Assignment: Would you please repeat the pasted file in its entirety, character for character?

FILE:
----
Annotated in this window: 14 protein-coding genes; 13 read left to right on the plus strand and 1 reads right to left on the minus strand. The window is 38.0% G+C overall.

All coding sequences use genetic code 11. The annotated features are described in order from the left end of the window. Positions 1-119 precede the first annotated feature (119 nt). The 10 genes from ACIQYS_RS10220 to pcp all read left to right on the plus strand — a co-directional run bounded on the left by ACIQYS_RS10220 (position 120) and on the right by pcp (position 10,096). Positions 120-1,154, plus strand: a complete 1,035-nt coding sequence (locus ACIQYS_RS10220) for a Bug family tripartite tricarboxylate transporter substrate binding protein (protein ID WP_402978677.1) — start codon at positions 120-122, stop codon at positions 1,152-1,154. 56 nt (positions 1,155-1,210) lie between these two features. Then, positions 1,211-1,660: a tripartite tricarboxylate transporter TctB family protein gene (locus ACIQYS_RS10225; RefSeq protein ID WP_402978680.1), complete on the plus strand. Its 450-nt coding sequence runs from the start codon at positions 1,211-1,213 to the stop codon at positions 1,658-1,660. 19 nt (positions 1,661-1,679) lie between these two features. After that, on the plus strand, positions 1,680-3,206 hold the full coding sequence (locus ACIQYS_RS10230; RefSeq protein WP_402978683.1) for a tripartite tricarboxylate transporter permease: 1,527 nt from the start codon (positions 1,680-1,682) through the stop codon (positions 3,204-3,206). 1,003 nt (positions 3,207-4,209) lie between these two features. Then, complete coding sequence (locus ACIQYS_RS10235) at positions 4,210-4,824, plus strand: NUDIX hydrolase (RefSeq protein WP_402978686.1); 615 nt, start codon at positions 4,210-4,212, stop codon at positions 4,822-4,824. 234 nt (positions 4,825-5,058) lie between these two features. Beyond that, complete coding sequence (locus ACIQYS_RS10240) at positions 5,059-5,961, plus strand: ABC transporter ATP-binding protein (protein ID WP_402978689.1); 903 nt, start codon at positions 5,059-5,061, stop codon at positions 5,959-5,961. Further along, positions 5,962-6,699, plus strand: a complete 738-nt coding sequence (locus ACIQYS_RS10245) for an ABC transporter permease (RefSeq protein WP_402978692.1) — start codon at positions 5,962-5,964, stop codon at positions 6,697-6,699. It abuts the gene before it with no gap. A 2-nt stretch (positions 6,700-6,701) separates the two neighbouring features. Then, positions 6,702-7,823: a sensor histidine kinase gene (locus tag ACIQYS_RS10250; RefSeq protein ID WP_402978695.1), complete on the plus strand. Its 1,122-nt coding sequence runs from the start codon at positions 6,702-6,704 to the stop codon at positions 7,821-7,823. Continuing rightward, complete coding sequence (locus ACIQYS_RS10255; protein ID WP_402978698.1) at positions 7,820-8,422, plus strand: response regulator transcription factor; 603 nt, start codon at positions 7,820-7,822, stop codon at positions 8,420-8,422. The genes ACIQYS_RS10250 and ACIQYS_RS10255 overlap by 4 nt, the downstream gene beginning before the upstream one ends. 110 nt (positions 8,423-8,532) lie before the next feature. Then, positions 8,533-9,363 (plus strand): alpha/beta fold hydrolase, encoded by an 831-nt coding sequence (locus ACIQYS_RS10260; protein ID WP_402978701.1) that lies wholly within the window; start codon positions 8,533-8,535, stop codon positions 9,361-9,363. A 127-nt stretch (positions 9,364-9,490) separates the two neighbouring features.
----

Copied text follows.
Annotated in this window: 14 protein-coding genes; 13 read left to right on the plus strand and 1 reads right to left on the minus strand. The window is 38.0% G+C overall.

All coding sequences use genetic code 11. The annotated features are described in order from the left end of the window. Positions 1-119 precede the first annotated feature (119 nt). The 10 genes from ACIQYS_RS10220 to pcp all read left to right on the plus strand — a co-directional run bounded on the left by ACIQYS_RS10220 (position 120) and on the right by pcp (position 10,096). Positions 120-1,154, plus strand: a complete 1,035-nt coding sequence (locus ACIQYS_RS10220) for a Bug family tripartite tricarboxylate transporter substrate binding protein (protein ID WP_402978677.1) — start codon at positions 120-122, stop codon at positions 1,152-1,154. 56 nt (positions 1,155-1,210) lie between these two features. Then, positions 1,211-1,660: a tripartite tricarboxylate transporter TctB family protein gene (locus ACIQYS_RS10225; RefSeq protein ID WP_402978680.1), complete on the plus strand. Its 450-nt coding sequence runs from the start codon at positions 1,211-1,213 to the stop codon at positions 1,658-1,660. 19 nt (positions 1,661-1,679) lie between these two features. After that, on the plus strand, positions 1,680-3,206 hold the full coding sequence (locus ACIQYS_RS10230; RefSeq protein WP_402978683.1) for a tripartite tricarboxylate transporter permease: 1,527 nt from the start codon (positions 1,680-1,682) through the stop codon (positions 3,204-3,206). 1,003 nt (positions 3,207-4,209) lie between these two features. Then, complete coding sequence (locus ACIQYS_RS10235) at positions 4,210-4,824, plus strand: NUDIX hydrolase (RefSeq protein WP_402978686.1); 615 nt, start codon at positions 4,210-4,212, stop codon at positions 4,822-4,824. 234 nt (positions 4,825-5,058) lie between these two features. Beyond that, complete coding sequence (locus ACIQYS_RS10240) at positions 5,059-5,961, plus strand: ABC transporter ATP-binding protein (protein ID WP_402978689.1); 903 nt, start codon at positions 5,059-5,061, stop codon at positions 5,959-5,961. Further along, positions 5,962-6,699, plus strand: a complete 738-nt coding sequence (locus ACIQYS_RS10245) for an ABC transporter permease (RefSeq protein WP_402978692.1) — start codon at positions 5,962-5,964, stop codon at positions 6,697-6,699. It abuts the gene before it with no gap. A 2-nt stretch (positions 6,700-6,701) separates the two neighbouring features. Then, positions 6,702-7,823: a sensor histidine kinase gene (locus tag ACIQYS_RS10250; RefSeq protein ID WP_402978695.1), complete on the plus strand. Its 1,122-nt coding sequence runs from the start codon at positions 6,702-6,704 to the stop codon at positions 7,821-7,823. Continuing rightward, complete coding sequence (locus ACIQYS_RS10255; protein ID WP_402978698.1) at positions 7,820-8,422, plus strand: response regulator transcription factor; 603 nt, start codon at positions 7,820-7,822, stop codon at positions 8,420-8,422. The genes ACIQYS_RS10250 and ACIQYS_RS10255 overlap by 4 nt, the downstream gene beginning before the upstream one ends. 110 nt (positions 8,423-8,532) lie before the next feature. Then, positions 8,533-9,363 (plus strand): alpha/beta fold hydrolase, encoded by an 831-nt coding sequence (locus ACIQYS_RS10260; protein ID WP_402978701.1) that lies wholly within the window; start codon positions 8,533-8,535, stop codon positions 9,361-9,363. A 127-nt stretch (positions 9,364-9,490) separates the two neighbouring features.